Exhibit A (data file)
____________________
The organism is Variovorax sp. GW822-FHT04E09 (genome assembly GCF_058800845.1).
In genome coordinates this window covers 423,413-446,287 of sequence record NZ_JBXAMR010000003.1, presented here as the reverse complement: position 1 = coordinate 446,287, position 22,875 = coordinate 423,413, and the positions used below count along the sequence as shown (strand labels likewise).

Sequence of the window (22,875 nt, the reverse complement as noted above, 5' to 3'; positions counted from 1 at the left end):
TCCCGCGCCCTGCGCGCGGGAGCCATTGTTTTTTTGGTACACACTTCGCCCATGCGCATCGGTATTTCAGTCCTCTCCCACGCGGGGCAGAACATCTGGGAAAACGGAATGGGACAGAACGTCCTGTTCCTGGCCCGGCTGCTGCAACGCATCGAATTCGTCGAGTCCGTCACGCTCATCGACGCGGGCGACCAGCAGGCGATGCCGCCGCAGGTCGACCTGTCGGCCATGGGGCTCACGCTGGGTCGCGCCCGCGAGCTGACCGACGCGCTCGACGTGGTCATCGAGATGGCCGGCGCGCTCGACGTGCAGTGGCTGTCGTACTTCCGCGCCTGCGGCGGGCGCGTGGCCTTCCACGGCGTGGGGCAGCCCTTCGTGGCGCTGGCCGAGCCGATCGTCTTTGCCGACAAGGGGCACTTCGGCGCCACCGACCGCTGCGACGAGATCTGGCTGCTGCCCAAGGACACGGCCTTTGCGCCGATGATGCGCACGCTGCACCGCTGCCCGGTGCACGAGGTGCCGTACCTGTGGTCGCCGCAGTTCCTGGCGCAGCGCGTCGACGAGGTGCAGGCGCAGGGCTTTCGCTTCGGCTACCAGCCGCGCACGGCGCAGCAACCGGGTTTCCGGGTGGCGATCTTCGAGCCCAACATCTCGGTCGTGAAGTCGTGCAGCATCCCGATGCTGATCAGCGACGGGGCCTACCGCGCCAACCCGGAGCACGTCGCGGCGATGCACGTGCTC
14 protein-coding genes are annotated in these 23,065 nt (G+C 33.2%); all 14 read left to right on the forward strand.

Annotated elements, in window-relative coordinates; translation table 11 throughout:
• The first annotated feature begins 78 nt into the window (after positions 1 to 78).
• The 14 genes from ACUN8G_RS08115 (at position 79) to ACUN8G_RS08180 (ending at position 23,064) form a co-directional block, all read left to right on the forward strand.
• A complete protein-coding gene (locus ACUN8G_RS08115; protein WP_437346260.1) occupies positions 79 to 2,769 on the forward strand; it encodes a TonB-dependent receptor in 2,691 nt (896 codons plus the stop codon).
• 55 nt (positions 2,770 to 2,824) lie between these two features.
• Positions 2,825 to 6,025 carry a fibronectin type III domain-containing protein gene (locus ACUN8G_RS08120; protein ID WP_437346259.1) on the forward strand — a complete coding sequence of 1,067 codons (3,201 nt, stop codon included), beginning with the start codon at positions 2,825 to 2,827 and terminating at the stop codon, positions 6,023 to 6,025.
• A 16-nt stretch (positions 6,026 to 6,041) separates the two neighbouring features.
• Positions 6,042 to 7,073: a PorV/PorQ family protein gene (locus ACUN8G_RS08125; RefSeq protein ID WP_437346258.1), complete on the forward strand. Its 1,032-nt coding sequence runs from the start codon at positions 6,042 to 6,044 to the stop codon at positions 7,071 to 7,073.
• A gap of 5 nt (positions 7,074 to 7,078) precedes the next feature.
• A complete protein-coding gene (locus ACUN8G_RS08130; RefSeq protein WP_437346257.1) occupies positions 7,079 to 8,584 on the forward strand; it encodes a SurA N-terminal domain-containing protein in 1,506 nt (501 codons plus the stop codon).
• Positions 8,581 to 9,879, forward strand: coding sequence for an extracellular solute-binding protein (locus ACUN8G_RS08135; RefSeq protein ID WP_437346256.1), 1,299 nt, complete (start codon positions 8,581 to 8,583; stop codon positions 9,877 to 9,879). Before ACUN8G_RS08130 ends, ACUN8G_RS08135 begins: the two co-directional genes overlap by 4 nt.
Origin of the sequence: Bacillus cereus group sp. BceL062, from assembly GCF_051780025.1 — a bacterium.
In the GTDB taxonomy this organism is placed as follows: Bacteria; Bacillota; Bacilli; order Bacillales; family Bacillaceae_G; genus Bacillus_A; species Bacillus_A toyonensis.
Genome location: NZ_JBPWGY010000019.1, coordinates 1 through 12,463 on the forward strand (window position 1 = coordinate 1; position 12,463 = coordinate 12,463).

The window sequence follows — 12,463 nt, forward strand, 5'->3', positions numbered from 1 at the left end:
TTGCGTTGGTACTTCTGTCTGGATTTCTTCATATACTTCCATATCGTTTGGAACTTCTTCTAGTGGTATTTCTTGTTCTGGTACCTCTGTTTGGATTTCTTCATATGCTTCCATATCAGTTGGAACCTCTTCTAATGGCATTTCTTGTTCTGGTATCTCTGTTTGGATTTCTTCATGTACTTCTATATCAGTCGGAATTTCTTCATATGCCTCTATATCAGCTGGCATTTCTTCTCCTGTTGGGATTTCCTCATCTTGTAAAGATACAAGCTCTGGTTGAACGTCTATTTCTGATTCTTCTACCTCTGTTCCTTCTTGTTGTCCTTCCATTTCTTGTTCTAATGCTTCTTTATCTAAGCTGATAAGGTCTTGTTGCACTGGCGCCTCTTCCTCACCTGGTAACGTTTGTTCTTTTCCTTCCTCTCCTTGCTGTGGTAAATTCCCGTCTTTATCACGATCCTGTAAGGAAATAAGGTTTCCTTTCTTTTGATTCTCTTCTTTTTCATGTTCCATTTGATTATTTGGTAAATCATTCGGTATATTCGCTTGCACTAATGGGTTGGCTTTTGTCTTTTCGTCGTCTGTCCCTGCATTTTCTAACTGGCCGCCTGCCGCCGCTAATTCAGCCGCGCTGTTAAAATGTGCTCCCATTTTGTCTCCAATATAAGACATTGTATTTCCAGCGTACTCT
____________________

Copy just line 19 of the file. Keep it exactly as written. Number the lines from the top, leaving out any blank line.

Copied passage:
Genome location: NZ_JBPWGY010000019.1, coordinates 1 through 12,463 on the forward strand (window position 1 = coordinate 1; position 12,463 = coordinate 12,463).